R.T. Heller explains that most of us are easily swayed. We view ourselves as victims of circumstance and products of our environment. How do the sadikim do it? The Sefat Emet explains that there is a spiritual cause or "root" for everything that happens to us. The sadikim always look for this root. When we stand on line in the store and have to wait for the customer in front of us, we see this situation in isolation. We get bored and fidgety. What we don't see is Hashem giving us the opportunity to realize that the person in front of us is just as important as we are. That is the "root." If we see this root, we will always do the right thing. Shabbat Shalom.
"No man among us will deny you his burial site to bury your dead" (Beresheet 23:6)
Even though B'nei Het consented to Abraham's burying his wife on their land, he specifically asked for a piece of territory belonging to Efron ben Sohar. The question arises, since B'nei Het said to Abraham, "No person among us will prevent you from burying your dead," why did Abraham make a point of asking Efron for his field? Why didn't he just go and bury Sarah?
Abraham knew, explained the Hafess Hayim, that when a group of people speak as a whole and say that they will do something, each one will refer you to someone else when it comes to putting the lofty words into action. Therefore, Abraham persisted in wanting to speak specifically to one individual in order to ensure that he would personally allow him to buy the piece of land.
This concept is important to remember when you try to motivate a group of people to commit themselves to some worthy project. It's easy for an entire group to say, "We'll all help," "You can count on us," "As soon as you need us we'll be there." What they really mean could be, "Someone else will do it. Of course, I won't be able to." Whenever you want to make sure that something will really be taken care of, get a commitment from a person who has the courage to say, "I'll do it." (Growth through Torah)
"And Abraham heard from Efron, and Abraham weighed for Efron the silver which he spoke about in the ears of the B'nei Het, four hundred shekels of silver that merchants used" (Beresheet 23:16)
On the words, "And Abraham heard, "the Rashbam commented, "A hint is sufficient to the wise man."
Efron spoke as if he were a generous man. He spoke to Abraham with the greatest respect. He ostensibly offered him the burial site free of charge. He mentioned, however, in passing, "The four hundred shekels that one might usually pay for this is nothing between friends. Your friendship is more precious than money. Take it without payment." But Abraham took the hint. He was perceptive and realized that Efron did not really want to give the land for nothing. It might seem to a na?ve bystander that Efron only mentioned the sum of money as an aside, that it was just a passing remark of no significance. But Abraham "heard," and with his well-developed intuition understood Efron's real intentions. He responded to Efron's inner wishes, not to his empty words.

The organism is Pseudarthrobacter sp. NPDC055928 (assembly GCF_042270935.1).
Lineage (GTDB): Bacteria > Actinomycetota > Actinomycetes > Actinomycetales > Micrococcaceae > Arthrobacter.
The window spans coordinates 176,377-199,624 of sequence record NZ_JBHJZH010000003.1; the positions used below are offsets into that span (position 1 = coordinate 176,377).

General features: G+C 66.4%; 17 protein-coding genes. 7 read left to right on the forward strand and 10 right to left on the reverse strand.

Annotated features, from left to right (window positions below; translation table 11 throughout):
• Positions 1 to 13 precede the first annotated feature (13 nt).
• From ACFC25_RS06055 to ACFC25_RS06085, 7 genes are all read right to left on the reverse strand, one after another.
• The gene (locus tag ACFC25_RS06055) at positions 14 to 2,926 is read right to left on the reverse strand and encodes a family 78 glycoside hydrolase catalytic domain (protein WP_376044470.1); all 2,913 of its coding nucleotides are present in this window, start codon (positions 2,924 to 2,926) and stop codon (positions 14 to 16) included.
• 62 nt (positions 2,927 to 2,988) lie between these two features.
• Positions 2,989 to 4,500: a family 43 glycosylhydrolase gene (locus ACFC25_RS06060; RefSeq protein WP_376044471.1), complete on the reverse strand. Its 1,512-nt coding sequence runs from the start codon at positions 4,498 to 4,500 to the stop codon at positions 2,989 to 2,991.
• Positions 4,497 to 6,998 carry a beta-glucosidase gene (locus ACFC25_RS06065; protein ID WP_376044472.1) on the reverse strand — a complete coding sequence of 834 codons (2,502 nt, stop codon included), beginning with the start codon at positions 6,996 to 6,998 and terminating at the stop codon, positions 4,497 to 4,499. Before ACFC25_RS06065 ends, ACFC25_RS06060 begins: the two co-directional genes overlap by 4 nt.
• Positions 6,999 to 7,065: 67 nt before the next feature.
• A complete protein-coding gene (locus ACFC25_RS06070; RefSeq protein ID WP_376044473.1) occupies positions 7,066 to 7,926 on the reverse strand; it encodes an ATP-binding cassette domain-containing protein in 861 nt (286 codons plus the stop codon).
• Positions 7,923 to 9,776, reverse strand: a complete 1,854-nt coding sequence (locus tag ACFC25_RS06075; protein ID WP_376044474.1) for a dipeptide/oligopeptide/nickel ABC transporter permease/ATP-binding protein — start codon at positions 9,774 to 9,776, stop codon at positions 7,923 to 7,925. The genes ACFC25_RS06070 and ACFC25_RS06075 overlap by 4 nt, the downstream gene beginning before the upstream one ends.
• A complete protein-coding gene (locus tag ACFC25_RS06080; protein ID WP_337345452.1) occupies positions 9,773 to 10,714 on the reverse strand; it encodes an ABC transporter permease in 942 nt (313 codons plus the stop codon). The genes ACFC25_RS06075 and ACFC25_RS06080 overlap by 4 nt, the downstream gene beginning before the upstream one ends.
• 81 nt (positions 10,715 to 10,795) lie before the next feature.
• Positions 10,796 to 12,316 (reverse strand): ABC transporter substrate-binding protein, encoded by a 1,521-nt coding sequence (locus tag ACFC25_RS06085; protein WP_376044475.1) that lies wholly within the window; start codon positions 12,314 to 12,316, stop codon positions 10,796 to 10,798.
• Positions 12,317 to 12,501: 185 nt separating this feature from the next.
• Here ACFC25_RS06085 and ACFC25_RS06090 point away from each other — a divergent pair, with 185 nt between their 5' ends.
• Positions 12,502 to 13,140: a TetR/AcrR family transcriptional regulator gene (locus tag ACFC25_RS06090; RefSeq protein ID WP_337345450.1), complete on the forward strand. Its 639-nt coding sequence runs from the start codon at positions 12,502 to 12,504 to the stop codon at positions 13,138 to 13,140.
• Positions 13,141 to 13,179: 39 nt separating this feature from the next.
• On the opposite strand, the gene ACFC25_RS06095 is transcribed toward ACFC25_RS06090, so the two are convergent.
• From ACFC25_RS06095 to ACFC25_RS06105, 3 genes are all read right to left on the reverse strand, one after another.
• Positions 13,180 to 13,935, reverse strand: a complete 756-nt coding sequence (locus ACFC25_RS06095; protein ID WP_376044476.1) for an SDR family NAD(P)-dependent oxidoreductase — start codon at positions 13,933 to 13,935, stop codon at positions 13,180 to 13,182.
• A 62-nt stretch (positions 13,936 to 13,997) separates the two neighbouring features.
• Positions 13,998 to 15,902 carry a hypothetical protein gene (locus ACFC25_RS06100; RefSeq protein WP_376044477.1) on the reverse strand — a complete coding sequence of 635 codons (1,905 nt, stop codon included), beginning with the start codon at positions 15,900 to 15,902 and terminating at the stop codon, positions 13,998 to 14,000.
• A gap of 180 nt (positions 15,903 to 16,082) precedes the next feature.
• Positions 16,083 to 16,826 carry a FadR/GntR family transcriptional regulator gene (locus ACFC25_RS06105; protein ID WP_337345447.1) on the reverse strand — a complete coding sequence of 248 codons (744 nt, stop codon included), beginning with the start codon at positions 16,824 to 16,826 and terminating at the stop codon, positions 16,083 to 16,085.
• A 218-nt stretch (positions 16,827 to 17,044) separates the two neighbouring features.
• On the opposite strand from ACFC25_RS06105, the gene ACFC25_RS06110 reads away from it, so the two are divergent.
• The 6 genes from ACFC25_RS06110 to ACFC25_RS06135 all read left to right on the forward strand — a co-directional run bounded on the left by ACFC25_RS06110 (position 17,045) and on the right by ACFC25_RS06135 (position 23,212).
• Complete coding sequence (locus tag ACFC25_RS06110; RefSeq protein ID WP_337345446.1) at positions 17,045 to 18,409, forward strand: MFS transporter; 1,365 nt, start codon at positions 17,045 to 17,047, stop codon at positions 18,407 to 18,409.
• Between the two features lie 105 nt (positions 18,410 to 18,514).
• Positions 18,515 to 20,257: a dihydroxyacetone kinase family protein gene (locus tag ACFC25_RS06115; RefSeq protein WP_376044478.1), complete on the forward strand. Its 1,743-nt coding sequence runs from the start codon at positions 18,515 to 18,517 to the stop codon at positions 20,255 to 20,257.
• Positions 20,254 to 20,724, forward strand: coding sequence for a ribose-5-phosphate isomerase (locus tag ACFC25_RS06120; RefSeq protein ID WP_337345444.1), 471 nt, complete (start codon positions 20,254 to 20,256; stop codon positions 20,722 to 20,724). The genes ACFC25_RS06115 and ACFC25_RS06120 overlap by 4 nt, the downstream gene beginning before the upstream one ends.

This ability to differentiate between what someone says and what he really means is an attribute that we must develop. For many areas of spiritual growth it is essential.
A few examples: Someone makes a belittling remark about something he just accomplished. The person would really appreciate a kind word. He might be uncertain about the quality of what he did and wants reassurance. This encouragement could be beneficial in motivating him for further accomplishment. If you really "hear" him, you will say those kind words.
A person might be very busy right now. You would like to take up some of his time about a matter that is not really so important to you. When you ask him if you are disturbing him, he replies, "Not too much. I can always stay up late tonight to finish what needs to be done." Perhaps he can really afford to give you the time. On the other hand, he might be fervently wishing you wouldn't impose upon him right now. It's very difficult for him to take off any time today. Learn to "hear" with an awareness of what a person is hinting at.
By gaining this sensitivity and perceptiveness, you will be able to reach greater heights in the misvah of "loving your fellow man." (Growth through Torah)
Answer to Pop Quiz: Forty years old.